Melina Budden 3:52 so a property like this where we have about 23 flaps out? The five litres will probably cover around eight weeks, and we're going to do 15 weeks. So it gets expensive.
Laura Corrigan 4:04 A couple of weeks ago, a wombat was put down on this property. Fritz. He was old, riddled with mange and had secondary injuries that affected his walking. Molina enlisted the help of a local landowner and retired vet John Isbister. to euthanize Fritz. John isn't exactly a wombat warrior,
John Isbister 4:23 or not a lover of wombats. I'm a property owner down here. So when I mentioned one betters quite often attached to an expletive the damage they do to fences and in my experience over 50 years, they're in plague proportions here, way, way more than they used to be.
Laura Corrigan 4:41 So why are you involved in helping treat them?
John Isbister 4:44 I don't mind wombats Don't get the wrong idea. They're part of nature. There are there are native animal and I love love the things really, I just like a bit of balance. And I'm not sure why but things have got a bit out of balance.
Laura Corrigan 4:57 Despite his initial skepticism. John let's Melina and others from the Blue Mountains wildlife volunteers group treat Wombats on his property and was happy to help when asked. The volunteers called John's property crispy named after its resident mangy wombat,
Melina Budden 5:14 we usually get contacted by property owner because they'll find one major one that that magic wand that will get a name, the one unfortunate that we named on his property was called crispy because the one on his property wanted to warm itself in the fire.
John Isbister 5:26 Going and he he came down and hung around, he was
Melina Budden 5:29 He had no fear, it was quite cold. So I think he was trying to heat himself up because once they when they got made, and they're emaciated, because essentially, it's a parasite or take away a lot of their food resources. So they get really skinny, they can't maintain their own body heat. So I'm assuming with this guy, he was trying to warm himself up, hence the name crispy because I think he wanted to get into fire.
Laura Corrigan 5:48 John says he's seen an improvement in the health of the Wombats on his land.
John Isbister 5:52 So I must admit, I was pretty skeptical about it. When I was approached about this, I thought I'd tell you exactly what I said. But I was very skeptical that the whole thing was going to prove anything and that it was going to work. To my surprise, certainly the one better around my place, anywhere near the creek. They're certainly looking better. No doubt about that. Now, whether that overall is going to benefit the wombat population. I don't know. Time will tell but boy, it's a pretty good start.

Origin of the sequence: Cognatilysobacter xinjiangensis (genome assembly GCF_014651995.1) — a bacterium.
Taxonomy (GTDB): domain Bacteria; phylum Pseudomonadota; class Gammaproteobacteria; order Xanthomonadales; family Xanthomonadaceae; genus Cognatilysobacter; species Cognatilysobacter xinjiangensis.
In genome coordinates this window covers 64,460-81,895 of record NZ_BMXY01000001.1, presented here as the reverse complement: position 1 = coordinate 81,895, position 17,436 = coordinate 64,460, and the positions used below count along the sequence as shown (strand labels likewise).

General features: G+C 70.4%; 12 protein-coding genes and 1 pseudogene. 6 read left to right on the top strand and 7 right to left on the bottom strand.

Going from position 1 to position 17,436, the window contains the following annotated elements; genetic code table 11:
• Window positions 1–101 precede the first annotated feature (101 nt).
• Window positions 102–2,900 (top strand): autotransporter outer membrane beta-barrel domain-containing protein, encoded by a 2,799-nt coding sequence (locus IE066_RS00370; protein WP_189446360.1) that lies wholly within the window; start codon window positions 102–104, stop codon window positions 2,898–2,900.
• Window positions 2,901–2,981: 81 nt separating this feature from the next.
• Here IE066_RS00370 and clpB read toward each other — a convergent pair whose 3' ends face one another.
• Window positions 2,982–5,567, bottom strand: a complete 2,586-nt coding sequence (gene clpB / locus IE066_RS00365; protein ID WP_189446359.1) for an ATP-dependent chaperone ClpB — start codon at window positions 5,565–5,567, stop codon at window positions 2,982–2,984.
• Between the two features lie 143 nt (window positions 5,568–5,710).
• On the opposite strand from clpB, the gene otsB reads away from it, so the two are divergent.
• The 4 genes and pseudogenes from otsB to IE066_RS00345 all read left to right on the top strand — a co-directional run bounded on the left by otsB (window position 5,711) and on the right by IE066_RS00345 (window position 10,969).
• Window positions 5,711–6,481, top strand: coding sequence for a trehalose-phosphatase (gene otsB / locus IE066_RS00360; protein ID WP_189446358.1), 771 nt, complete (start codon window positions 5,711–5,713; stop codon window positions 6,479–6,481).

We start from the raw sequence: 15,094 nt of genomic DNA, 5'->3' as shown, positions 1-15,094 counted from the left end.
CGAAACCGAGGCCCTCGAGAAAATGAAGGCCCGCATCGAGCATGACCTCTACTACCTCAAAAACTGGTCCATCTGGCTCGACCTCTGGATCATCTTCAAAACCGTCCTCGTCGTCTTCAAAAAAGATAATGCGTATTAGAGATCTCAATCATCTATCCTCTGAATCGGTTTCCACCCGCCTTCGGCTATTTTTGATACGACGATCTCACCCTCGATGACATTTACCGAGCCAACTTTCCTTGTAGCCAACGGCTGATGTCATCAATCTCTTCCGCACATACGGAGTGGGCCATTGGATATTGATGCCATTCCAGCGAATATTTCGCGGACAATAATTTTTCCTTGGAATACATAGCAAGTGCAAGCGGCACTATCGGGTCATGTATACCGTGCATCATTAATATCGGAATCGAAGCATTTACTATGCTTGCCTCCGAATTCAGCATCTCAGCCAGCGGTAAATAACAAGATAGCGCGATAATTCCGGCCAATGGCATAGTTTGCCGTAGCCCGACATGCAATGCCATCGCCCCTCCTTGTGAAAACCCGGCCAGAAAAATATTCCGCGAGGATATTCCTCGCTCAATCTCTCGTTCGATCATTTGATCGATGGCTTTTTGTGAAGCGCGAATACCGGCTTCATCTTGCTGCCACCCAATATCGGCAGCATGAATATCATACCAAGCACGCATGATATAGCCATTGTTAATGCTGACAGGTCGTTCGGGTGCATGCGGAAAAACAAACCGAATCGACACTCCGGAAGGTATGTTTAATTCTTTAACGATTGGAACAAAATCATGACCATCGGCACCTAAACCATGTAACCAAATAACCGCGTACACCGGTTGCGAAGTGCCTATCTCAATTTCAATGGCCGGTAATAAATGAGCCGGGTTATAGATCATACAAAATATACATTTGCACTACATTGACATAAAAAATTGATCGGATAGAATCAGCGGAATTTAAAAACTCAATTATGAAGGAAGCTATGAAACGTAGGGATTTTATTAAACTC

Laura Corrigan 6:21 But unfortunately, he thinks he might have caught something from Fritz.
John Isbister 6:25 I'm a little bit suspicious. I'm more itchy than normal. But I've had it three or four times and you've been my my veterinary career was quite an easy thing to trade know there's quite an easy thing to treat in animals, except for one better course because you can't just walk up to every every one bit, walk around the paddock and put the trade mat on. And that's what this program is all about.
Laura Corrigan 6:45 That's right. Humans can catch mange from wombats. We call it scabies. Molina has caught it a few times. It can attack a whole range of animals, including cattle. In fact, it's believed mange came to Australia on humans and their dogs.
Scott Carver 7:00 sarcoptic mange is a disease that occurs in lots of different mammal species around the world. Nearly 150 Actually, and actually in Australia, we have records of convicts on ships with scabies disease, which is the human form of it and with people with their dogs having made that date back well over 100 years.
Laura Corrigan 7:21 This is Dr. Scott Carver, a wildlife ecologist at the University of Tasmania. He's been researching wombat main, she saw how the parasite devastated the wombat population in neuron Tupou National Park, on Tasmania's North Coast, reducing the population by 94%, in seven years,